Camille & Jordan: Coming Together

Title: Coming Together
Rating: R
Summary: Camille makes a mistake that changes her life forever.
Notes: It’s a good idea to read “My Sister” before reading this story.
Disclaimer:  This is a work of fiction. Not intended to represent any real persons, places, events, or things. This story is copyright Dawn Kelley and all rights to these characters belong to me.

As rain crashed violently agains the walls of the abandoned house Camille lay silent between Marcus and Tricia staring up at the celling. A chill wind seem to whistle through spaces in the boarded up windows and doors. In the distance she heard a leak in the roof hitting the tin bucket under it. In the distance she heard the squeak of what was likely a rodent of some sort. She hated this life.

She was cold and felt very much alone, despite being sandwitched between her two former foster siblings. She knew exactly why she allowed Tricia to touch her, but she had no idea why she allowed Marcus the same thing. She didn’t want him to touch her, but she was afraid “no” would get her kicked away from them, permanently. If she lost them, she truly would be alone.

Tricia stirred, rubbing closer against her in he sleep. When it was new, this might have turned her on, but now it was just a bother and she wasn’t drunk enough to block it out. She wiggled her way out of the two of them, grabbed her sweatshirt and some jeans, then walked out the little room. There were warped and weather beaten cabnits in the next room. Cam slid on top of one of them and rested her head against the window over it. She looked out at the rainy street through a broken board.

Her mind traveled back to the first time Marcus had touched her. It was only moments after her first time with Tricia. It had been a beautiful moment and a pleasing first time. She’d forgotten all about Marcus, as she lay nestled in Tricia’s arms. She didn’t even hear him come in.

Out of nowhere she heard, “Damn, that was hot.”

She looked up and saw Marcus standing in a doorway, drinking a beer. Her first instinct was to cover up as she was laying fully nude and exposed on the dusty mattress. Tricia stopped her from covering up. She didn’t fight her on it, only because she didn’t want Tricia to be upset with her.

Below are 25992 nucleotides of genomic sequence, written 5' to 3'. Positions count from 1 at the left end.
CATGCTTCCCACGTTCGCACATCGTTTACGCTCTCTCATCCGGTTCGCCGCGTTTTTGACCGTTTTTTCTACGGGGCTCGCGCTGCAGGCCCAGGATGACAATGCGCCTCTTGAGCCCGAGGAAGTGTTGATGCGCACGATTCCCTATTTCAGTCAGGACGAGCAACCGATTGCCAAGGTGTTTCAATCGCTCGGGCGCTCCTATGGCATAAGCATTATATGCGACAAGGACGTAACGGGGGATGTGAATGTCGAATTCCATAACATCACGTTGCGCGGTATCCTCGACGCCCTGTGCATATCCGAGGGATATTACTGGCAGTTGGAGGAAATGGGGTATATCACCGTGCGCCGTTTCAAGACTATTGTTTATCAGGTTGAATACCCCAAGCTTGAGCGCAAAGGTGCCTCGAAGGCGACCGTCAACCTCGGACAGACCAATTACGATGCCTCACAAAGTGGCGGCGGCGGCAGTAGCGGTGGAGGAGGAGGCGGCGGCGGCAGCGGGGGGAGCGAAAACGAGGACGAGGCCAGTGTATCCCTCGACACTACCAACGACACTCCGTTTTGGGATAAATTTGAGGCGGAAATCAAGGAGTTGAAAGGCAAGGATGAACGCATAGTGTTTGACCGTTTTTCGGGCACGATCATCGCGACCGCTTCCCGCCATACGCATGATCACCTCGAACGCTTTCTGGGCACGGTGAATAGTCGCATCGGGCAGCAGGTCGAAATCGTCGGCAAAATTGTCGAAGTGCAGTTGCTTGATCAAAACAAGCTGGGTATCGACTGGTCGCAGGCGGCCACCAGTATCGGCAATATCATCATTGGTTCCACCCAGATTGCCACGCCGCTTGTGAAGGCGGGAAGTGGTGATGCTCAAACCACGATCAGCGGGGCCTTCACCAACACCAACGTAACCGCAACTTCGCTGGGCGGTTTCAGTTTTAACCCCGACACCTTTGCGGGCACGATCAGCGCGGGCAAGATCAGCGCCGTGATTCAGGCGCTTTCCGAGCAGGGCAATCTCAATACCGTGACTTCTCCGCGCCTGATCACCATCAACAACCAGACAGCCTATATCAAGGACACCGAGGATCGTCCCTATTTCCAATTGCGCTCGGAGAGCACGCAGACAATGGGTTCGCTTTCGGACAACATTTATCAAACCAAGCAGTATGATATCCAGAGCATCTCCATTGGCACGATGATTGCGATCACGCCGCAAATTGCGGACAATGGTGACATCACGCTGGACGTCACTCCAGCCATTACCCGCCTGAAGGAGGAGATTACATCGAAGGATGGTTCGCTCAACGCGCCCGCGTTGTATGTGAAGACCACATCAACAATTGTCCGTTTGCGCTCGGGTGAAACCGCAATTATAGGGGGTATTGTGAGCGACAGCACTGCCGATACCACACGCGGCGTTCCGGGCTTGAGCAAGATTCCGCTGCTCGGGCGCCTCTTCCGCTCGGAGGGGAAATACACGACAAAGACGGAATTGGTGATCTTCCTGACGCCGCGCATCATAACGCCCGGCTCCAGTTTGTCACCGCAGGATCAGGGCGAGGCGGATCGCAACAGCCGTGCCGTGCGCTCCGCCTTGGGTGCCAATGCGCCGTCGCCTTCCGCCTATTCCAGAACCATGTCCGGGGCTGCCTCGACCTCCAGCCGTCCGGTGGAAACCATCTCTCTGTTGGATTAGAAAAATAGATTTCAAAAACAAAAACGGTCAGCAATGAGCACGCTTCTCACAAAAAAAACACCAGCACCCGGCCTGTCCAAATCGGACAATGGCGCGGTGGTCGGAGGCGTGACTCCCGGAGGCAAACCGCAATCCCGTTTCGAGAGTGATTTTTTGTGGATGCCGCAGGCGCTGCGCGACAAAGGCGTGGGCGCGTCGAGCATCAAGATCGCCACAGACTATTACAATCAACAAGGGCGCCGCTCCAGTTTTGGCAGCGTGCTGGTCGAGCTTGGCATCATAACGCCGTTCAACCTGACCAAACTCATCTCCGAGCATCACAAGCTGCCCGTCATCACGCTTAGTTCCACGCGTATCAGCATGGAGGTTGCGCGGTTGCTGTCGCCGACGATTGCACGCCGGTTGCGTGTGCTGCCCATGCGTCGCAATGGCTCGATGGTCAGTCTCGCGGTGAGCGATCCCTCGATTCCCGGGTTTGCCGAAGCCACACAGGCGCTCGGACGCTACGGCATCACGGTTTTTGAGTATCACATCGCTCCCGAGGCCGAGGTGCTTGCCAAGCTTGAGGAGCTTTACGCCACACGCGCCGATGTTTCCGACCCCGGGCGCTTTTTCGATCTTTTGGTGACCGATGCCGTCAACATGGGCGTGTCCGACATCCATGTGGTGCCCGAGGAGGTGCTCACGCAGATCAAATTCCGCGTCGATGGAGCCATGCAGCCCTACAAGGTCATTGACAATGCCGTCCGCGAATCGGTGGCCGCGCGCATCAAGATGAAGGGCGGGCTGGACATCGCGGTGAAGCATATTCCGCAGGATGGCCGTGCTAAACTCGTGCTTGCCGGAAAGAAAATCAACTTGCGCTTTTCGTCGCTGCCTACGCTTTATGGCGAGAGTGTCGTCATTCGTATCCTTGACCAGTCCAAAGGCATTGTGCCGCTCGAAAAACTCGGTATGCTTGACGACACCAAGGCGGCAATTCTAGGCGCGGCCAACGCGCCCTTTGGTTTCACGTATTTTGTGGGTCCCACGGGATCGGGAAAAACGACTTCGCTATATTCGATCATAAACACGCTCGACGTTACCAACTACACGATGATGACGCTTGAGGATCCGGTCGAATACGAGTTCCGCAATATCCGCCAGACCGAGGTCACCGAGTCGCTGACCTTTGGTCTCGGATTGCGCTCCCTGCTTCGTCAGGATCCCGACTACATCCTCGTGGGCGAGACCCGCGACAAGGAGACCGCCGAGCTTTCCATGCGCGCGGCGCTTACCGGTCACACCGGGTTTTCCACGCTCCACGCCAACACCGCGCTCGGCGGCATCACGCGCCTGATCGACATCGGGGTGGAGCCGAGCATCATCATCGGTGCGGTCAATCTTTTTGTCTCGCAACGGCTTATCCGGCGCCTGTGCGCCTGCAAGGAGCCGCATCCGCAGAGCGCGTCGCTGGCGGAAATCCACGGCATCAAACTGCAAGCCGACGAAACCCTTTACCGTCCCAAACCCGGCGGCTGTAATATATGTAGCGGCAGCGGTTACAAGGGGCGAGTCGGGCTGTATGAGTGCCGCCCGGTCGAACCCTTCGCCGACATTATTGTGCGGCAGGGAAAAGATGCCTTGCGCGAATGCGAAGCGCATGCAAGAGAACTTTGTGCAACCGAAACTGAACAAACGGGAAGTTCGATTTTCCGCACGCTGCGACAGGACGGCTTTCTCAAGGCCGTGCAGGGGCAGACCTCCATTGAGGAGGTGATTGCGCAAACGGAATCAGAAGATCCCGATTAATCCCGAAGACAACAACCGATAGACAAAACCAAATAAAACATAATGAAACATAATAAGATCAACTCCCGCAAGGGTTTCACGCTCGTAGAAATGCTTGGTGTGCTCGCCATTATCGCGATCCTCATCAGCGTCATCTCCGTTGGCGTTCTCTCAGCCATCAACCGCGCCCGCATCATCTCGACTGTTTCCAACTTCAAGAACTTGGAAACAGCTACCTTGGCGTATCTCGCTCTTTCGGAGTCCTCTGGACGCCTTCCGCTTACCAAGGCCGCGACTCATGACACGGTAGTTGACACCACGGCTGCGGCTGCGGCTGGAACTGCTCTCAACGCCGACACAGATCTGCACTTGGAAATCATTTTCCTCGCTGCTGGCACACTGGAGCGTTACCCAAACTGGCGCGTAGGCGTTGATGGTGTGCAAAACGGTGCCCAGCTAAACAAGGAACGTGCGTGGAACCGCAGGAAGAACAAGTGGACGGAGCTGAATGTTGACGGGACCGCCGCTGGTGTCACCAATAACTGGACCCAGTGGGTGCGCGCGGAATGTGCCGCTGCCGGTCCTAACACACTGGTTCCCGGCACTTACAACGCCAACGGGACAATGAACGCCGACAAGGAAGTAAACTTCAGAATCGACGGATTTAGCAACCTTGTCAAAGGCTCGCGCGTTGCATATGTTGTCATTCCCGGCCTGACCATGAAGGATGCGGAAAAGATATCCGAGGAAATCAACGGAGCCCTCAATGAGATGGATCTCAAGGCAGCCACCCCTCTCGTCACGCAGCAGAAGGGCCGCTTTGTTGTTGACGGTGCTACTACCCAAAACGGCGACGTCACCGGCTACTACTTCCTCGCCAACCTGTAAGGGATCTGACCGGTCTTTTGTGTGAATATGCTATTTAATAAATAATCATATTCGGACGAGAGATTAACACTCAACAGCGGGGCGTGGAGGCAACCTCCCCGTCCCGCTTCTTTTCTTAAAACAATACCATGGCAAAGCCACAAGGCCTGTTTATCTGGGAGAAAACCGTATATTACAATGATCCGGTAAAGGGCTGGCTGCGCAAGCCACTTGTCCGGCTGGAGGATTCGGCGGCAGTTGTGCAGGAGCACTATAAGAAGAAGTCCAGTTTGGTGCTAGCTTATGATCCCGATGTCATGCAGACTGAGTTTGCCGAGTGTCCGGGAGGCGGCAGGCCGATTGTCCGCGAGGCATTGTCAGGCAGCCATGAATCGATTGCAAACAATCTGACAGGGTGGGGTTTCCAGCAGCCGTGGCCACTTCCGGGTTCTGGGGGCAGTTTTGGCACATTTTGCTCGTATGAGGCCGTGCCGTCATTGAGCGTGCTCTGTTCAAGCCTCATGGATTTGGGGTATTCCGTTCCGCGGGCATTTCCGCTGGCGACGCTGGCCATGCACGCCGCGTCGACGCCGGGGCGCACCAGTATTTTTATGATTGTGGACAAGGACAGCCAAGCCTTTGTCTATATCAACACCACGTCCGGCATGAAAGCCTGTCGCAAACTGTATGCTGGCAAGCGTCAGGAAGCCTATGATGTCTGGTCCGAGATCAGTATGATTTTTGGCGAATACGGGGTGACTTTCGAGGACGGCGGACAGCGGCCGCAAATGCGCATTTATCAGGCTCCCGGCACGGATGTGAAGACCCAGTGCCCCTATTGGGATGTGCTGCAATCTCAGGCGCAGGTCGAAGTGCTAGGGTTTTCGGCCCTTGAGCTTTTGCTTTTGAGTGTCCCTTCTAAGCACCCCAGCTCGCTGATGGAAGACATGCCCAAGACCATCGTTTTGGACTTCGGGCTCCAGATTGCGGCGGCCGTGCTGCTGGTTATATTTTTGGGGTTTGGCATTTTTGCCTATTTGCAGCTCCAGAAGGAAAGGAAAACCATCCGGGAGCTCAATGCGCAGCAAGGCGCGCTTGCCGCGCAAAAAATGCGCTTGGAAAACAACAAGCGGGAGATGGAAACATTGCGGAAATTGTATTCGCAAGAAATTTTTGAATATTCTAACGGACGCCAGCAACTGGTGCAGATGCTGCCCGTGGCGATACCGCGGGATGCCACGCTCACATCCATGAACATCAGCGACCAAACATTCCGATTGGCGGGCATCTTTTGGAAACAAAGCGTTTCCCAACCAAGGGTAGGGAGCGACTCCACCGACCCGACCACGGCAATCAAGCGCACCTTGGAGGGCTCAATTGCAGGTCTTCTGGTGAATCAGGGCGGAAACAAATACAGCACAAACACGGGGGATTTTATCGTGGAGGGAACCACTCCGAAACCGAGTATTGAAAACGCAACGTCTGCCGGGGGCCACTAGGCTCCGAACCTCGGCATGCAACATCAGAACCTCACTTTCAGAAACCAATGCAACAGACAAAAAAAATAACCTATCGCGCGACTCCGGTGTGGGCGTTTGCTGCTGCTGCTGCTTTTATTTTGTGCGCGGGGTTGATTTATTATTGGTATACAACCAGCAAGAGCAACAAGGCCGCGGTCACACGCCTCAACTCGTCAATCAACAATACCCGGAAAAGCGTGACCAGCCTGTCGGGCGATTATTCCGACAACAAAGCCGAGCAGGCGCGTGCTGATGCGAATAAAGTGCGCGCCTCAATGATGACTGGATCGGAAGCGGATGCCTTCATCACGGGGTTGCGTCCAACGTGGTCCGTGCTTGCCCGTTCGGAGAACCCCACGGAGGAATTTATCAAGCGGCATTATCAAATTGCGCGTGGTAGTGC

Marcus came over and kneeled in front of them. He ran a finger up her arm and she jumped away. He, of course, read it wrong.

“Don’t worry,” Marcus told her. “I won’t hurt you. I promise.”

Despite his promise, it had hurt. It had hurt a lot. She wanted Tricia to get mad about him touching her so it would never happen again. Unfortunately, this didn’t happen. From that day on, Alcohol became her best friend. Cam made sure she was sufficiently buzzed before they crawled under the covers at night. She couldn’t say no, because no meant she would be alone. So she played the game, pretended to share this wonderful bond with Marcus and Tricia. But the bond she was playing at with them, she had only had with one person… Maddy.

Four days of heavy rain had cut her off from her alcohol supply and her mind was clearer than it had been in months. The liqour haze made her forget and now that it was gone, she had to face the truth. She didn’t want this life. There had to be something better. But what?

If she hadn’t kissed Maddy, maybe she would still have her. She’d gone over that moment a million times in the past few months and still couldn’t figure out what had compelled her to kiss Maddy. She didn’t want her, not really, not in that way. In had been a crazy moment where a lot of repressed desires had come to a head. She’d accepted she was gay now and all she wanted was her sister back.

“I’m sorry Maddy,” Cam told the wind.